Gynecomastia (gTn'-e-kC-MAS-te-a) Excessive growth (benign) of
the male mammary glands due to secretion of estrogens by an
adrenal gland tumor (feminizing adenoma).
Gyrus (Jf-rus) One of the folds of the cerebral cortex of the brain.
P lu r a l
is gyri (Jf-rT). Also called a convolution.
Hair A threadlike structure composed of dead, keratinized cells
produced by hair follicles that develops in the dermis. Also called
a pilus (Pf-lus).
Hair follicle (FOL-li-kul) Structure, composed of epithelium and sur-
rounding the root of a hair, from which hair develops.
Hair root plexus (PLEK-sus) A network of dendrites arranged around
the root of a hair as free or naked nerve endings that are stimu-
lated when a hair shaft is moved.
Hand The terminal portion of an upper limb, including the carpus,
metacarpus, and phalanges.
Haploid (HAP-loyd) Having half the number of chromosomes charac-
teristically found in the somatic cells of an organism; characteris-
tic of mature gametes. Symbolized
Hard palate (PAL-at) The anterior portion of the roof of the mouth,
formed by the maxillae and palatine bones and lined by mucous
Head The superior part of a human, cephalic to the neck. The supe-
rior or proximal part of a structure.
Heart A hollow muscular organ lying slightly to the left of the midline
of the chest that pumps the blood through the cardiovascular
Heart block An arrhythmia (dysrhythmia) of the heart in which the
atria and ventricles contract independently because of a block-
ing of electrical impulses through the heart at some point in the
Heart murmur (MER-mer) An abnormal sound that consists of a flow
noise that is heard before, between, or after the normal heart
sounds, or that may mask normal heart sounds.
Heat exhaustion Condition characterized by cool, clammy skin, pro-
fuse perspiration, and fluid and electrolyte (especially sodium and
chloride) loss that results in muscle cramps, dizziness, vomiting,
and fainting. Also called heat prostration.
Heat stroke Condition produced when the body cannot easily lose
heat and characterized by reduced perspiration and elevated
body temperature. Also called sunstroke.
Hematocrit (Hct) (he-MAT-o-krit) The percentage of blood made up of
red blood cells. Usually measured by centrifuging a blood sample
in a graduated tube and then reading the volume of red blood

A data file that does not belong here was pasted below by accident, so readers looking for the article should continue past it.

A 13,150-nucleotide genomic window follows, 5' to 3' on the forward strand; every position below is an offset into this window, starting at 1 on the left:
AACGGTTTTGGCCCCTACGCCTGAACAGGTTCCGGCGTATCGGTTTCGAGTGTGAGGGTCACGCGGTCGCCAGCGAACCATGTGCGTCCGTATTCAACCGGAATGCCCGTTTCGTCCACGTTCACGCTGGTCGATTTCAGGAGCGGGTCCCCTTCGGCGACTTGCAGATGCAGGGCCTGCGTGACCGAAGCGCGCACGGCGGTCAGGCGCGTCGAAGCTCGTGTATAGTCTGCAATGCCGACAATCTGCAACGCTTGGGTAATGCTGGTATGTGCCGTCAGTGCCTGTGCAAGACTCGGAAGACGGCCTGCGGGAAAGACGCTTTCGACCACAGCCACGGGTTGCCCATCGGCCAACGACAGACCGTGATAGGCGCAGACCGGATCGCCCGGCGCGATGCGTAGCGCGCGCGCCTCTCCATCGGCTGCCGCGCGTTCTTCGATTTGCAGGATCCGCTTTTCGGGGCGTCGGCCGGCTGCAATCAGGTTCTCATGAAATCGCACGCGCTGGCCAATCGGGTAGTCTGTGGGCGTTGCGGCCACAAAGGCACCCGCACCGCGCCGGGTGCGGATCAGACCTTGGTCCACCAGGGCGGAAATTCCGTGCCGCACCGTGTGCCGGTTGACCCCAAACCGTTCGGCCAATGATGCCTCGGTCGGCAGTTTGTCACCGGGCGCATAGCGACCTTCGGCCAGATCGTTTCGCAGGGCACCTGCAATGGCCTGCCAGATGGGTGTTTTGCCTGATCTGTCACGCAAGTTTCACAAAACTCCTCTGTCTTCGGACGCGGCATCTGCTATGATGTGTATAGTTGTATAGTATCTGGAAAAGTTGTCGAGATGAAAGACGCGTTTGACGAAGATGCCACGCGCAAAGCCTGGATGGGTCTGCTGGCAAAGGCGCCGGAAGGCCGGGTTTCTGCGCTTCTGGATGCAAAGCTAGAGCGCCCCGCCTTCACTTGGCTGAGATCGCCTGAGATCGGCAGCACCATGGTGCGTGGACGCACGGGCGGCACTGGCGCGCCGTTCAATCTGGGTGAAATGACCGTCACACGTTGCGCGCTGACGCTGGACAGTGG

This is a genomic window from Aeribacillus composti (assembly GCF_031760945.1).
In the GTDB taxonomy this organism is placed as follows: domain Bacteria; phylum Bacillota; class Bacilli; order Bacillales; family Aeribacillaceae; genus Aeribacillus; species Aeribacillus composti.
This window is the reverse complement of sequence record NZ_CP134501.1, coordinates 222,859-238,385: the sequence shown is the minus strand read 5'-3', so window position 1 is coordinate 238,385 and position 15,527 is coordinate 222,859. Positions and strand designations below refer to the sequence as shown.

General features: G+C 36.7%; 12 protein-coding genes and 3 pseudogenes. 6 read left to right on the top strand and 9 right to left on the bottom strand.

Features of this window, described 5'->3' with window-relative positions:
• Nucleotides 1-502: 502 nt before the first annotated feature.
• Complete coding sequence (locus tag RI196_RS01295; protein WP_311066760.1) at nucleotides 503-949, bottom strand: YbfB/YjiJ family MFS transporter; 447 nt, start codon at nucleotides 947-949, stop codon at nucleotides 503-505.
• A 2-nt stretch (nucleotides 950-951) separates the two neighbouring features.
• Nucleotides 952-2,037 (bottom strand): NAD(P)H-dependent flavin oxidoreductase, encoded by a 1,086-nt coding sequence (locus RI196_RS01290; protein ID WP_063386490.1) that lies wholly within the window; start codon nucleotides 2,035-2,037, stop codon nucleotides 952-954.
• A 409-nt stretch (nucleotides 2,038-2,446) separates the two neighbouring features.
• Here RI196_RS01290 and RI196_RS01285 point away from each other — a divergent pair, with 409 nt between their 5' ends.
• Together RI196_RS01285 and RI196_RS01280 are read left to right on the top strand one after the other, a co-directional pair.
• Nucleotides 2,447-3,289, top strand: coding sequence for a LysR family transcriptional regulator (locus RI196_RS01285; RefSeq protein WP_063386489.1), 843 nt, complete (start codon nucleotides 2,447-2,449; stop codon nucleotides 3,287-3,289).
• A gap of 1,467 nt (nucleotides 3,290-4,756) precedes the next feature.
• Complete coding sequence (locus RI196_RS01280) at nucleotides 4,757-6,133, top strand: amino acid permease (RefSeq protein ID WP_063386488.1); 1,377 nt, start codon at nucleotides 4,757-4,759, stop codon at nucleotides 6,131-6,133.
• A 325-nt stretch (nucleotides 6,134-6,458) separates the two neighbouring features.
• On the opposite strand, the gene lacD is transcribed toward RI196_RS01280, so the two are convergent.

cells and dividing it by the total volume of blood in the sample.
Hematology (he'-ma-TOL-o-je) The study of blood.
Hemiplegia (hem-i-PLE-je-a) Paralysis of the upper limb, trunk, and
lower limb on one side of the body.
Hemoglobin (Hb) (he'-mo-GLO-bin) A substance in red blood cells
consisting of the protein globin and the iron-containing red pig-
ment heme that transports most of the oxygen and some carbon
dioxide in blood.
Hemolysis (he-MOL-i-sis) The escape of hemoglobin from the interior
of a red blood cell into the surrounding medium; results from
disruption of the cell membrane by toxins or drugs, freezing or
thawing, or hypotonic solutions.
Hemolytic disease of the newborn A hemolytic anemia of a newborn
child that results from the destruction of the infant's erythrocytes
(red blood cells) by antibodies produced by the mother; usually
the antibodies are due to an Rh blood type incompatibility. Also
called erythroblastosis fetalis (e-rith'-ro-blas-TO-sis fe-TAL-is).
Hemophilia (he'-mo-FIL-e-a) A hereditary blood disorder where there
is a deficient production of certain factors involved in blood clot-
ting, resulting in excessive bleeding into joints, deep tissues, and
Hemopoiesis (he-mo-poy-E-sis) Blood cell production, which occurs
in red bone marrow after birth. Also called hematopoiesis (hem'-
Hemorrhage (HEM-or-rij) Bleeding; the escape of blood from blood
vessels, especially when the loss is profuse.
Hemorrhoids (HEM-o-royds) Dilated or varicosed blood vessels (usu-
ally veins) in the anal region. Also called piles.
Hemostasis (he-MO-sta-sis) The stoppage of bleeding.
Heparin (HEP-a-rin) An anticoagulant given to slow the conversion of
prothrombin to thrombin, thus reducing the risk of blood clot for-
mation; found in basophils, mast cells, and various other tissues,
especially the liver and lungs.
Hepatic (he-PAT-ik) Refers to the liver.
Hepatic duct A duct that receives bile from the bile capillaries. Small
hepatic ducts merge to form the larger right and left hepatic
ducts that unite to leave the liver as the common hepatic duct.
Hepatic portal circulation The flow of blood from the gastrointestinal
organs to the liver before returning to the heart.
Hepatocyte (he-PAT-o-cyte) A liver cell.
Hernia (HER-ne-a) The protrusion or projection of an organ or part of
an organ through a membrane or cavity wall, usually the abdomi-
Herniated disc (HER-ne-a'-ted) A rupture of an intervertebral disc
so that the nucleus pulposus protrudes into the vertebral cavity.
Also called a slipped disc.
Heterozygous (he-ter-o-Zf-gus) Possessing different alleles on
homologous chromosomes for a particular hereditary trait.
Hiatus (hf-A-tus) An opening; a foramen.
Hinge joint A synovial joint in which a convex surface of one bone
fits into a concave surface of another bone, such as the elbow,
knee, ankle, and interphalangeal joints. Also called a ginglymus
Hirsutism (HER-soot-izm) An excessive growth of hair in females and
children, with a distribution similar to that in adult males, due to
the conversion of vellus hairs into large terminal hairs in response
to higher-than-normal levels of androgens.
Histamine (HISS-ta-men) Substance found in many cells, especially
mast cells, basophils, and platelets, released when the cells are
injured; results in vasodilation, increased permeability of blood
vessels, and constriction of bronchioles.